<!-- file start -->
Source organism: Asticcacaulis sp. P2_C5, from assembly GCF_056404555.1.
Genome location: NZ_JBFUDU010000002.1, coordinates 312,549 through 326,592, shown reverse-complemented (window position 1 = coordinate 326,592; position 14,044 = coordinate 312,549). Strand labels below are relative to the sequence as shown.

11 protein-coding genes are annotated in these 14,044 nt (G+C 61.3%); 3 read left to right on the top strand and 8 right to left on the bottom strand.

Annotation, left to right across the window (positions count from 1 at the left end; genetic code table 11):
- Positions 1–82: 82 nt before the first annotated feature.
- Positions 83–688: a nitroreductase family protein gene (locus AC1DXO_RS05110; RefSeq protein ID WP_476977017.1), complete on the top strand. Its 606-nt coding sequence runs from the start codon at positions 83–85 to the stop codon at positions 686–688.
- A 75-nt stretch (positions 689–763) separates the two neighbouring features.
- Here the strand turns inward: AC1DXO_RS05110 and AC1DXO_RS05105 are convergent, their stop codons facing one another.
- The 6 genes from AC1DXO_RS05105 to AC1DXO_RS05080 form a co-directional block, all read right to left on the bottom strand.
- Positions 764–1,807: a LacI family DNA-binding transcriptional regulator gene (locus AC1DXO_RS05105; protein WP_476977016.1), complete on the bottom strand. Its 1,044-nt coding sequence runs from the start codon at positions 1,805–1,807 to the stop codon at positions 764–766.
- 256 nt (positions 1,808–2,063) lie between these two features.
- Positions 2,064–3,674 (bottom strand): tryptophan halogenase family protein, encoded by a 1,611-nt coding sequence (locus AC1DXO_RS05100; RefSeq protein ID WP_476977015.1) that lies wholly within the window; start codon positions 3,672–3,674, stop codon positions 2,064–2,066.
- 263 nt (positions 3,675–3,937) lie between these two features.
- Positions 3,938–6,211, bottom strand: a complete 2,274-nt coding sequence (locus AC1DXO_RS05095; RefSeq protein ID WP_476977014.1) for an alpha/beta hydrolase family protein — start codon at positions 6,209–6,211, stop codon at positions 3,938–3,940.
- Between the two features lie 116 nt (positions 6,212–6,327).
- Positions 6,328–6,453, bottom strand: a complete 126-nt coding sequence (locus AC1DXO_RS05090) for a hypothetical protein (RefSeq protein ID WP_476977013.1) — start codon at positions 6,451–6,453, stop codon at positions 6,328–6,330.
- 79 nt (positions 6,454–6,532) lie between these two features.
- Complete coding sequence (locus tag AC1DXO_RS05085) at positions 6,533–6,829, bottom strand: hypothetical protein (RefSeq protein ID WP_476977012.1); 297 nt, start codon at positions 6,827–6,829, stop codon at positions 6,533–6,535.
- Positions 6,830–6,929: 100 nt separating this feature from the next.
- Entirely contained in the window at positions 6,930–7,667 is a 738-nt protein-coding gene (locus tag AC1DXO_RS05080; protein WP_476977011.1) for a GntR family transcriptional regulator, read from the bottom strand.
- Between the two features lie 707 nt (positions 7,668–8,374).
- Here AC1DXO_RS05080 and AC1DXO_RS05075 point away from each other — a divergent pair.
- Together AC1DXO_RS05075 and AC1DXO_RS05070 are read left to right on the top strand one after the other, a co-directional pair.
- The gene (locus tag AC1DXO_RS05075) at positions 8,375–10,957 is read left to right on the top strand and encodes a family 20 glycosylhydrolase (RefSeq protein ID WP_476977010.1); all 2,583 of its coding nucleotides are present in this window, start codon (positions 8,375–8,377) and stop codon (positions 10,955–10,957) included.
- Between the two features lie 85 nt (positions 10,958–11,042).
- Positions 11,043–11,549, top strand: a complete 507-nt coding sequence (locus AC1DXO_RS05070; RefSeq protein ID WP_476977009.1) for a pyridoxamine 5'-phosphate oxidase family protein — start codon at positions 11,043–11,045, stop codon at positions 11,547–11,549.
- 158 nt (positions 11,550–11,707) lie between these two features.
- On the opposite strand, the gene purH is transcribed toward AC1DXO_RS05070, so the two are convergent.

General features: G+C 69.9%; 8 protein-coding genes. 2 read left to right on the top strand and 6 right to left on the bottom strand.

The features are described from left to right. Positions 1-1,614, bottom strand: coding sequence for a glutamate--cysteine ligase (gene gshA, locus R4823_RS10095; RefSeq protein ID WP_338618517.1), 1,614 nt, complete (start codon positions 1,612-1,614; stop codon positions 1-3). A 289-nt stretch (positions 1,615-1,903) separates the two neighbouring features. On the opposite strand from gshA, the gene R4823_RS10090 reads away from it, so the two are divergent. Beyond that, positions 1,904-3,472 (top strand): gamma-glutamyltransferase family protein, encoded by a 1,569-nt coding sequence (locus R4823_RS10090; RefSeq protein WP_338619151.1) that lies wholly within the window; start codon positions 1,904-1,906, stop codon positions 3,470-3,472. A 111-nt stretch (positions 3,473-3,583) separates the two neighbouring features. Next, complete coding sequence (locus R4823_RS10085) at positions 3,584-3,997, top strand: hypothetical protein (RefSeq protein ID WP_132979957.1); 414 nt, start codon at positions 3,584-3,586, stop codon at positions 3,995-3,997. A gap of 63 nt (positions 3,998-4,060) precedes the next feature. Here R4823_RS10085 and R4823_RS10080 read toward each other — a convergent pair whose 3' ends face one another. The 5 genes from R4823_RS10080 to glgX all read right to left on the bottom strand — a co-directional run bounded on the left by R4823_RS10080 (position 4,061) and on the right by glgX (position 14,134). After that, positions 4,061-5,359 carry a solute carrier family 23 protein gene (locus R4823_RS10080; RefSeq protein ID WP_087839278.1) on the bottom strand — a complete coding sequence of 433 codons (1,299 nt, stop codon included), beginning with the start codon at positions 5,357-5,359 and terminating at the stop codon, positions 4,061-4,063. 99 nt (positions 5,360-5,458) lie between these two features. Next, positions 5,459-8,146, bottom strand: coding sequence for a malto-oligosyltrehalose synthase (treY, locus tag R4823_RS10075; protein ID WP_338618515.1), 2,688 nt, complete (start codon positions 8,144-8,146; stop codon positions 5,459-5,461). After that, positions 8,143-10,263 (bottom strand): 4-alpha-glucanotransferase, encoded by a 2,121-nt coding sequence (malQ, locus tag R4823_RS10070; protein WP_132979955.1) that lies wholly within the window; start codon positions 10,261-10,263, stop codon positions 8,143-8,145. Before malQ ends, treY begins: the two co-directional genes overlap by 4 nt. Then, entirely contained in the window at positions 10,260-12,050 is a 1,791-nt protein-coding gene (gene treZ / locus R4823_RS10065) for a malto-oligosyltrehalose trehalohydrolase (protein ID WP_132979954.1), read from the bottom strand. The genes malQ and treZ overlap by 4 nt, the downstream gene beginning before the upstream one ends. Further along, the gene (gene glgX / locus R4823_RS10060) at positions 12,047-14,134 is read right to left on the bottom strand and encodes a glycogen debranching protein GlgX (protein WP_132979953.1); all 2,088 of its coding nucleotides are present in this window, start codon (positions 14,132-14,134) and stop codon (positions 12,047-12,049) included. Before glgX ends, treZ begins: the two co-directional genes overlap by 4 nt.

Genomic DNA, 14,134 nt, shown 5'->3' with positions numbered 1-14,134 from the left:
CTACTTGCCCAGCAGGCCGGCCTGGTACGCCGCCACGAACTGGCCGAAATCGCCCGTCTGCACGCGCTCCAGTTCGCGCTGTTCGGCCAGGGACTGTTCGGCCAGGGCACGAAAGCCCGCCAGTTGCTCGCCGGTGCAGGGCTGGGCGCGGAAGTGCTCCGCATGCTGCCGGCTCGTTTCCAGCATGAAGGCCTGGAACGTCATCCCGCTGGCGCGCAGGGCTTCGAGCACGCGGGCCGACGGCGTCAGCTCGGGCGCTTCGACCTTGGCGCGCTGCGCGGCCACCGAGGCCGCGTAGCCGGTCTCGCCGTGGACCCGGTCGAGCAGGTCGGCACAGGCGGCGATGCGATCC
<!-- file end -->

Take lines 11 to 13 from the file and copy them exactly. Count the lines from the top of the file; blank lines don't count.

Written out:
- 256 nt (positions 1,808–2,063) lie between these two features.
- Positions 2,064–3,674 (bottom strand): tryptophan halogenase family protein, encoded by a 1,611-nt coding sequence (locus AC1DXO_RS05100; RefSeq protein ID WP_476977015.1) that lies wholly within the window; start codon positions 3,672–3,674, stop codon positions 2,064–2,066.
- 263 nt (positions 3,675–3,937) lie between these two features.